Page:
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How bad is all that sugar?

Sugar makes foods sweet and for many of us makes them delicious. It’s an important energy source for our bodies. It’s what we use when we’re doing vigorous activities and it’s the primary source of fuel for our brain. We need it to live. But eating too much sugar can lead to health problems over time.

digestion of carbohydrate to sugar

What is sugar?

Sugar is the simplest form of carbohydrate. Whereas carbohydrates (or starch) from plants (fruits, vegetables) are made up of individual sugar molecules like boxcars on a train. The bag of white sugar in your kitchen cupboard is refined to break up the carbohydrates into individual sugar molecules. This gives it its sweet taste. However, our bodies are designed to digest sugar in its naturally occurring carbohydrate form found in fruits, vegetables and grains.

The gut and intestine can’t absorb sugar in the form of long carbohydrates. When you eat an apple, some broccoli or pasta, the carbohydrates have to be broken down to individual sugar molecules before being absorbed into the body. This is done in your intestine removing one sugar molecule at a time. This is like taking a long train and removing one box car at a time. In doing so, this delays how much sugar is absorbed into your body.

When we eat sugar in its simplest form, there is no chain to break down. So instead, a flood of sugar is released into the bloodstream all at once. Your body responds by releasing insulin to remove the sugar and store it for energy in muscles and organs. You may feel this fast increase in sugar as an energy rush, or sugar ‘high’. But once insulin has done its job and removed the sugar, you may feel slow, and even hungry. This is known as the sugar ‘crash’.

Sugar and Your Health

The problem with eating foods high in sugar (most commonly found in processed foods), is the rush of sugar absorbed into the body all at once. That plus your body can only store so much sugar. Any extra gets converted to fat. Over time, this can increase your chances for obesity.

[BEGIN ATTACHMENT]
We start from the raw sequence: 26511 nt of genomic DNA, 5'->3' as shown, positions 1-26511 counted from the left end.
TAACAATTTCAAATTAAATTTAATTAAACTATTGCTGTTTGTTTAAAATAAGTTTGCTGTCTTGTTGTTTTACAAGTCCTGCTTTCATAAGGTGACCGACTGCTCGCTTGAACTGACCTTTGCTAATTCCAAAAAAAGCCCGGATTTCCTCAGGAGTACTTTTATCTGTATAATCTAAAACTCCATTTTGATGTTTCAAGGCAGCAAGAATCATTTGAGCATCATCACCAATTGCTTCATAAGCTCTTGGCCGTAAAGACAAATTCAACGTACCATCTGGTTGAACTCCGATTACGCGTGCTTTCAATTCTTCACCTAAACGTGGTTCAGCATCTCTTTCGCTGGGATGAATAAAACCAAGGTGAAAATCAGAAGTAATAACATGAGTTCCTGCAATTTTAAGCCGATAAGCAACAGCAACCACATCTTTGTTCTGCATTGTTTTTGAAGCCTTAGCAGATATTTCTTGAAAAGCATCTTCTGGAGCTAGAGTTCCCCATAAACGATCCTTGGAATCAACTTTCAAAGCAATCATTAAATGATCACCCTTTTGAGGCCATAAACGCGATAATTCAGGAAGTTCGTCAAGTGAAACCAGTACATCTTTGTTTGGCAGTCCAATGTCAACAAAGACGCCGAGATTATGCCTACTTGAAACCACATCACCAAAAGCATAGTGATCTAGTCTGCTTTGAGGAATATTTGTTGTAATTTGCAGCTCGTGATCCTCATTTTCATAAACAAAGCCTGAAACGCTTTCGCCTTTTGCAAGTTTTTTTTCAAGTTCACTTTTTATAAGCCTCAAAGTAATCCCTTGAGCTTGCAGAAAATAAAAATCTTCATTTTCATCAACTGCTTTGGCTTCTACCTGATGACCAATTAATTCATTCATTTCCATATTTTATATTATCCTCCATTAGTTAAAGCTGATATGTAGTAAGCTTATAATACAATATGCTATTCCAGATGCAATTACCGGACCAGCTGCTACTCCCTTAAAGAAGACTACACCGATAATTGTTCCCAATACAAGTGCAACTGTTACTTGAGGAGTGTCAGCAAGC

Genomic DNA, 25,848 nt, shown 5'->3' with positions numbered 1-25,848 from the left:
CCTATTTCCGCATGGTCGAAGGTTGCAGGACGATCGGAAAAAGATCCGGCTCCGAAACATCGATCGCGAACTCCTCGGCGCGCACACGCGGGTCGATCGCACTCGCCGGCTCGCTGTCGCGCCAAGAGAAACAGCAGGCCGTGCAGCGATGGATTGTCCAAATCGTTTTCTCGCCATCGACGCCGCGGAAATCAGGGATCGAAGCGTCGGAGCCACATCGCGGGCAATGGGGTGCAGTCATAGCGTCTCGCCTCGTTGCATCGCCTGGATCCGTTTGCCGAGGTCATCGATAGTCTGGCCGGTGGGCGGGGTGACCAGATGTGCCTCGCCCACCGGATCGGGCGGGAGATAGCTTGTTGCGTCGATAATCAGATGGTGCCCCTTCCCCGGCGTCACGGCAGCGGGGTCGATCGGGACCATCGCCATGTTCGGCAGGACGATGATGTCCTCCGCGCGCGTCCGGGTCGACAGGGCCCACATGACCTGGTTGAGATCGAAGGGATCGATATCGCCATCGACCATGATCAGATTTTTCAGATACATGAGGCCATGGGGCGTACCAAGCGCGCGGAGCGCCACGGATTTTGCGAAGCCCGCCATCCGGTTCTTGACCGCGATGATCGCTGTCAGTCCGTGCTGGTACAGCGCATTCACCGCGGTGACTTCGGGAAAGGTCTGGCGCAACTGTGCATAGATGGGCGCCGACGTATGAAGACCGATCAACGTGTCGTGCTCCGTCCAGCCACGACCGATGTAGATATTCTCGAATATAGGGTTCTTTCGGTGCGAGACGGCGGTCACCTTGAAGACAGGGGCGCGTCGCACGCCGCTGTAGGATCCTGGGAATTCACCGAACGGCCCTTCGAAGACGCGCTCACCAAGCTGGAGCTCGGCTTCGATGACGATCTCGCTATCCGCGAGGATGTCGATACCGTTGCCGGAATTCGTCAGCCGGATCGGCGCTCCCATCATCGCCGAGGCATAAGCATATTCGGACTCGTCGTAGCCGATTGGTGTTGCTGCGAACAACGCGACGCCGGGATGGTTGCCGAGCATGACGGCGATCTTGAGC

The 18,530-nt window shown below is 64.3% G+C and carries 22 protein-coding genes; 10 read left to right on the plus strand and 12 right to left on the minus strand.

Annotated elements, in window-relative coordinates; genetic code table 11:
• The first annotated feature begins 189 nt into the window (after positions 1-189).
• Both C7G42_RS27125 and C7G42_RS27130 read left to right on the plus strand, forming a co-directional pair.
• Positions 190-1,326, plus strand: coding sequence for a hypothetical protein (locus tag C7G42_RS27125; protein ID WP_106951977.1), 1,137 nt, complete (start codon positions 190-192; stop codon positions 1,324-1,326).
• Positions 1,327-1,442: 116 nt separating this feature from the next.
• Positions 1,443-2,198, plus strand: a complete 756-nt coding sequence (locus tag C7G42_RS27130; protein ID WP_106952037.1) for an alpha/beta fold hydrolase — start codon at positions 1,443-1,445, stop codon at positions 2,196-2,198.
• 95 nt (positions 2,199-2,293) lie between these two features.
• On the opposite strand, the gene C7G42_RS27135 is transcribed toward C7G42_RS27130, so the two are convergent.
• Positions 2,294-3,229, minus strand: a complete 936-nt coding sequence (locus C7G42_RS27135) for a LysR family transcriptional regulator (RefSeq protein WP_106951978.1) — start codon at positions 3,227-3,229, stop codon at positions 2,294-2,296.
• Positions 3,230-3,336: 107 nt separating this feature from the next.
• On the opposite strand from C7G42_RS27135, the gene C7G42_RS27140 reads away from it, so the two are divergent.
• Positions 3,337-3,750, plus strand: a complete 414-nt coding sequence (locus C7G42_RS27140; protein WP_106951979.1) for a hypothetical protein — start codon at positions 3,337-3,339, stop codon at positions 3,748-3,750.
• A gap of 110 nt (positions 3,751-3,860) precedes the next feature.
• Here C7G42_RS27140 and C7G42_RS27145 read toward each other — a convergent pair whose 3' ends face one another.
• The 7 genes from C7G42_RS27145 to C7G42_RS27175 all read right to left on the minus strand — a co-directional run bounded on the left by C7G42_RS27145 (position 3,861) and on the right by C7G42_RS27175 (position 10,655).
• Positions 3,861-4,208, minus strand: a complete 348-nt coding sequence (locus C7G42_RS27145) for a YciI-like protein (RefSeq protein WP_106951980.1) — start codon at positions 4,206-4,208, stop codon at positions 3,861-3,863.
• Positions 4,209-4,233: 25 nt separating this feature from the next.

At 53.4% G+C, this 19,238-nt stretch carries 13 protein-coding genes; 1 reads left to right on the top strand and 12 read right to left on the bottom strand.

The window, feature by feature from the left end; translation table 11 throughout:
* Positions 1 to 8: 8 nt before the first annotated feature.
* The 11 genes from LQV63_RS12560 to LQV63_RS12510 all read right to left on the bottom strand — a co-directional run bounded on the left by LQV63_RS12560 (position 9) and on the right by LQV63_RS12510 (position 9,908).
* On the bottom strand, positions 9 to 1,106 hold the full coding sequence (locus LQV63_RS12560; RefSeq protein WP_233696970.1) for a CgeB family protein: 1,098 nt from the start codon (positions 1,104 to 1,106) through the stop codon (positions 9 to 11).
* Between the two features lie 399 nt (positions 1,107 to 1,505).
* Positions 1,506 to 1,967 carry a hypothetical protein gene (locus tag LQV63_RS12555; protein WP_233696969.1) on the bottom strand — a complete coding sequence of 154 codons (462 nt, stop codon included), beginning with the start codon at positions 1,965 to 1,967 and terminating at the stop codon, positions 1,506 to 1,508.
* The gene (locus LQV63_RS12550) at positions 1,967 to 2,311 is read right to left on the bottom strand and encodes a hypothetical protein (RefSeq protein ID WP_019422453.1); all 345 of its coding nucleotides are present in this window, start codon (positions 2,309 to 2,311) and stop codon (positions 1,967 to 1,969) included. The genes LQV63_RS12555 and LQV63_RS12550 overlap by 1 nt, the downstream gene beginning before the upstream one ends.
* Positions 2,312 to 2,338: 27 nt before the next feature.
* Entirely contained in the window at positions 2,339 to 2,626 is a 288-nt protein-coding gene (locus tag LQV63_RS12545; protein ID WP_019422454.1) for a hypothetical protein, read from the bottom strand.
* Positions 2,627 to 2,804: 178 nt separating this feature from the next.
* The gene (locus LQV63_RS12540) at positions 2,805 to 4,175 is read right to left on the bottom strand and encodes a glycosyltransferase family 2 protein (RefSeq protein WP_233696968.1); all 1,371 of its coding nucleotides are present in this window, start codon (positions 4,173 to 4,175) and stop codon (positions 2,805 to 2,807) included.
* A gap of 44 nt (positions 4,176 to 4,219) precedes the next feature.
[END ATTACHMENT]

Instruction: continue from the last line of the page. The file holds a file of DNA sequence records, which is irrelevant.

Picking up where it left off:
A diet continually high in sugar can wear down the effect of insulin leading to more and more insulin needed to clear sugar out of the blood. This is termed insulin resistance and if it continues, insulin may no longer be effective and the amount of sugar in your blood will rise. And as blood sugar levels rise, so do one’s chances of getting diabetes.

In addition to increasing your chances for diabetes, high blood sugar levels can lead to weakening of the artery walls. This can make them leaky, allowing other particles, such as cholesterol, to enter the artery wall. This can result in the formation of plaques in the heart’s arteries and atherosclerosis. Besides diabetes, higher amounts of sugar in one’s diet are associated with heart disease, cancer and early death.

how much is too much sugar

How much is too much?

The World Health Organization recommends limiting sugar intake to less than 10% of daily calories and suggests a further reduction to 5% for even more health benefits. These recommendations refer to what’s called free sugar. This is sugar added to foods during manufacturing, cooking and at the table. It also includes sugars present in honey, syrups and juices. It does not include sugars present in whole fruits and vegetables.

So what does that look like in terms of food? Each person is different, and how much you eat depends on your metabolism and daily activity. In general, women eat between 1600 and 2400 calories per day, and men between 2000 and 3000 per day. For someone eating 2000 calories per day, 10% is 200 calories. This equates to 50 grams of sugar (each gram of sugar has four calories). To put this into context, a can of pop or juice has about 40 grams of sugar. A bottle of Gatorade has 34 grams. A tablespoon of maple syrup has 14 grams. And one Oreo cookie has 6.6 grams.